Wednesday, September 27, 2017

Milestone: CWK Celebrates its 30th Post!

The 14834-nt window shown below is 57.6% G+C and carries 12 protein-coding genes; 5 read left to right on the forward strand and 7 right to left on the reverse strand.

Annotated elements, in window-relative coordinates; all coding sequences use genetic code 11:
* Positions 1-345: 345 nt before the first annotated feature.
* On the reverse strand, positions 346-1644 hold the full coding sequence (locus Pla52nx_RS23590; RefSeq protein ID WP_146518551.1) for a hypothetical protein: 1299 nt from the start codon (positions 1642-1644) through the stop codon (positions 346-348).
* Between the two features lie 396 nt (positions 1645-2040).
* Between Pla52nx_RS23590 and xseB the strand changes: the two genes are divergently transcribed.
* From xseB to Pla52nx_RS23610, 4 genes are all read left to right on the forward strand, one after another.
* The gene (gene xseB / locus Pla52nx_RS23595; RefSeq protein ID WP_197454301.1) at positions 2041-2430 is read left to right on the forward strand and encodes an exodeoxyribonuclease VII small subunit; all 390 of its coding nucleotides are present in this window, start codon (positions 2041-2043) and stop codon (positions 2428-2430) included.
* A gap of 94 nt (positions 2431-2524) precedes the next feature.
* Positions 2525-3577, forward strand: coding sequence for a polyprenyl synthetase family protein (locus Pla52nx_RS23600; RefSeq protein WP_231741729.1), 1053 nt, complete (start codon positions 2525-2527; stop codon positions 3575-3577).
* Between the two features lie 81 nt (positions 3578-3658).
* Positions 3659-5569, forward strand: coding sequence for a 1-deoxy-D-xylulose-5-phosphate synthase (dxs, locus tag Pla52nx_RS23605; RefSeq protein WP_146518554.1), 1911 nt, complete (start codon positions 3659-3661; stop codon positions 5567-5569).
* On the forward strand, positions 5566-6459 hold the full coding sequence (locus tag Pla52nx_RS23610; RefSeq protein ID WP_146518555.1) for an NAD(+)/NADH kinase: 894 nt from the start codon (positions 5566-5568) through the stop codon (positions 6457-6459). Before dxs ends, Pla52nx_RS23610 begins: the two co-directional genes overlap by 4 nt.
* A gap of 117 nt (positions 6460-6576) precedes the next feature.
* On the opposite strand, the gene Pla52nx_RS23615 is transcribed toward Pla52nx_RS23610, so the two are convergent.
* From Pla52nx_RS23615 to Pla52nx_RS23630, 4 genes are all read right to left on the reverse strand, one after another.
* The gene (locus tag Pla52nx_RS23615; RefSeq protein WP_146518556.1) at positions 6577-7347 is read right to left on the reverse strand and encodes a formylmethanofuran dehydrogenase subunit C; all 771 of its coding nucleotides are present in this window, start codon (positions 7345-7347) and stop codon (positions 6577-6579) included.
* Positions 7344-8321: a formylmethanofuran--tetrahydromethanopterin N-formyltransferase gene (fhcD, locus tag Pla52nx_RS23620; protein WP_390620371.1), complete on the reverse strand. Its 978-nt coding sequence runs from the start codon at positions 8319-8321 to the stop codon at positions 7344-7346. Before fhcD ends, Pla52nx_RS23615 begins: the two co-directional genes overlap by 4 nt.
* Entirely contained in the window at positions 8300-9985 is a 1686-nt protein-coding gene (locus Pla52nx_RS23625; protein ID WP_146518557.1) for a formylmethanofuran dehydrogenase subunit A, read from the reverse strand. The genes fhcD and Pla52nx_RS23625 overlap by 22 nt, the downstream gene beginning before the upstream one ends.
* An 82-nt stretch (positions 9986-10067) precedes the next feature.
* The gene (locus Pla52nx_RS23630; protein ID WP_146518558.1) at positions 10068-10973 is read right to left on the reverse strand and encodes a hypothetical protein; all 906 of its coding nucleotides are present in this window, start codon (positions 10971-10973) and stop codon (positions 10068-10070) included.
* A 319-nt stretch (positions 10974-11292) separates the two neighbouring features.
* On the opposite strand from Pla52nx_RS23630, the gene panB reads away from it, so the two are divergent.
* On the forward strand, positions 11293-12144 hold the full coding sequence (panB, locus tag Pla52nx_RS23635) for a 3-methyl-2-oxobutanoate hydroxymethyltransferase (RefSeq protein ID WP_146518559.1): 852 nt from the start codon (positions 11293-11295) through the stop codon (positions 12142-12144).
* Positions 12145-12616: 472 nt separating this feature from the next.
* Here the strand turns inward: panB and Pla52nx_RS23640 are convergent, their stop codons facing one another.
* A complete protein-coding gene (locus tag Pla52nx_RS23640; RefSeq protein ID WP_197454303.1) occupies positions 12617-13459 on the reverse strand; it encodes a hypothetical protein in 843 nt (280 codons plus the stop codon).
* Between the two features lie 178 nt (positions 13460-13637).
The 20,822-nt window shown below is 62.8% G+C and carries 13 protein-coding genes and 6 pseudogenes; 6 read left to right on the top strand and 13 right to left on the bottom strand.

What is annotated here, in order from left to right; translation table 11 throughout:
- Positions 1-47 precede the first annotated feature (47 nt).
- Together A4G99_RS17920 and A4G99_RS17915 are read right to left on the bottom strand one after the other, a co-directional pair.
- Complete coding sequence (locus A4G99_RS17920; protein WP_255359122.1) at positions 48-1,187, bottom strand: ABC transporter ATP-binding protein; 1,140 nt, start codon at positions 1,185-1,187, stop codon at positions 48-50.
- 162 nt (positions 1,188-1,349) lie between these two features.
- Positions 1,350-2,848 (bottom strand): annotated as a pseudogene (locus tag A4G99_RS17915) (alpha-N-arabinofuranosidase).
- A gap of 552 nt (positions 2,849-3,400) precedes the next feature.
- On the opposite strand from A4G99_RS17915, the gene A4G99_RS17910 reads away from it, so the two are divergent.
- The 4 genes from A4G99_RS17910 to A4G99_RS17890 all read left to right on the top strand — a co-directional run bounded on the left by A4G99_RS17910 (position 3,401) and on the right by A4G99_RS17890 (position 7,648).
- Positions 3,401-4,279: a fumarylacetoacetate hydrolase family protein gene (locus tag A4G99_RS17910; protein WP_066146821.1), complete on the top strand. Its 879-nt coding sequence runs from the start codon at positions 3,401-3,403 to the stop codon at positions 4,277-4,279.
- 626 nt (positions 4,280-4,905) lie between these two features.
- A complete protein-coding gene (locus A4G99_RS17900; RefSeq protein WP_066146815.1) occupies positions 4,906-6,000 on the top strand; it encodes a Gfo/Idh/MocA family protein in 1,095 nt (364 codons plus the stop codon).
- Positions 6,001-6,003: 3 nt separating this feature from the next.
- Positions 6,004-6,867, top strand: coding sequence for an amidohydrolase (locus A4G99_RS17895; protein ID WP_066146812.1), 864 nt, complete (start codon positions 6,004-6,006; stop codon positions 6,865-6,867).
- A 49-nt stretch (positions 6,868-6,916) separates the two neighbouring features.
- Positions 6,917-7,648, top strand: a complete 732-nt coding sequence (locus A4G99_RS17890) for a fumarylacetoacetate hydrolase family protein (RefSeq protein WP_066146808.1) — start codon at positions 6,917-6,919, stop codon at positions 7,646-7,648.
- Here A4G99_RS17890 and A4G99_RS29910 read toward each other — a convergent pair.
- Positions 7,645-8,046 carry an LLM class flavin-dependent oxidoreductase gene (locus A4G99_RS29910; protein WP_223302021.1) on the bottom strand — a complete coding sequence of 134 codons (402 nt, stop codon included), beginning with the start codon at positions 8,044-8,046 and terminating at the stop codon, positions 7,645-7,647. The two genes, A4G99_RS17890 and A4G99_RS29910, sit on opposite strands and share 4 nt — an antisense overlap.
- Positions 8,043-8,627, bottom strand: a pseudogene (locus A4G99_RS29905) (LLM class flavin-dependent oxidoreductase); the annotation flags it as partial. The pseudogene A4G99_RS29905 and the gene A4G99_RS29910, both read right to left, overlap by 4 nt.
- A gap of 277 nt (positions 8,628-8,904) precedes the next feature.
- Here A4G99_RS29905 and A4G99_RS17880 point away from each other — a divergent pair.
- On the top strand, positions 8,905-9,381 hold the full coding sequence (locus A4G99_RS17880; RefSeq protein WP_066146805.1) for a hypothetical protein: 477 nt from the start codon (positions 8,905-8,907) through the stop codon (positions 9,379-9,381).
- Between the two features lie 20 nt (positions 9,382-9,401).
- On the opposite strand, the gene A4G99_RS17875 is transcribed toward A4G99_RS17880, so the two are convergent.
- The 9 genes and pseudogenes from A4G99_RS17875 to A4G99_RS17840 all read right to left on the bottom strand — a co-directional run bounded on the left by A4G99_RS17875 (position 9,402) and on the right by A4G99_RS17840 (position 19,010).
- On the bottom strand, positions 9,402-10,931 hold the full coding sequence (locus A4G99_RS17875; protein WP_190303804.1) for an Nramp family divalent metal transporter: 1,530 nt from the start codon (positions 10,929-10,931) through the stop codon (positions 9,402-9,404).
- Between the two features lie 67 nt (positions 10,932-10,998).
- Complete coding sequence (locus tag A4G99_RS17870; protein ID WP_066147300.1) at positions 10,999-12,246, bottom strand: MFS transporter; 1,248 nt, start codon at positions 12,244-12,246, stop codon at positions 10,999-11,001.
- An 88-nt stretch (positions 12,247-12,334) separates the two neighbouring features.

When I started this blog, I must admit, I had no firm idea where it would go. I knew I had some advice that might be useful - especially for beginners. There are plenty of kayakers out there who have a great deal more experience and expertise than I do, but I still see some value in adding my voice to the conversation. On many occasions, when the topic of kayaking came up in general small talk, I found myself answering questions for folks who seemed unaware of the basic requirements for safe enjoyment of the sport, and who (let's face it) probably won't ever really get into kayaking in anything but a casual way. That's fine. I have no problem with people recognizing they don't have the time or interest level to fully commit to any particular activity. I enjoy kayaking and waveski surfing (see my post What's That Thing Called? (it's a waveski)), but I work a full time job and have limited hours to spend on each pursuit. Surfing has shifted into the forefront of my water activities in recent years - I can get to my usual break in less than an hour, surf for a couple hours, and get back before noontime after a morning surf. I do enjoy the several times a year I get the long boat (what I call my touring kayak) out for a paddle with Tim (see my post Paddle Trip: Choate Island and Crane Beach) or Mike (see my post 5 Tips for Kayak Fishing (once in a while)). The fewer times we can fit touring or fishing paddles into our schedules makes me appreciate the occasional trip all the more. So, I can understand anyone who might have only a peripheral interest in trying out a kayak. I hope the advice I have given in posts like 10 Tips for Which Kayak You Should Buy (hint: maybe none at all) help steer those folks to kayaking opportunities that don't require a huge commitment - like rentals or organized tours, for example. For those who do want to take the next step, I have aimed to provide some advice for lowering the cost of entry to the sport, and the cost of maintenance of your equipment (see my post Kayak Repairs That Last - 10 Tips for Maintaining Your Kayak). I still have some more advice on those topics for future posts, but the post links above, and other posts I have published are a good start for anyone wanting to learn more. I have also linked to other resources that can provide additional information, and I strive to make sure those resources offer the level of quality my readers deserve.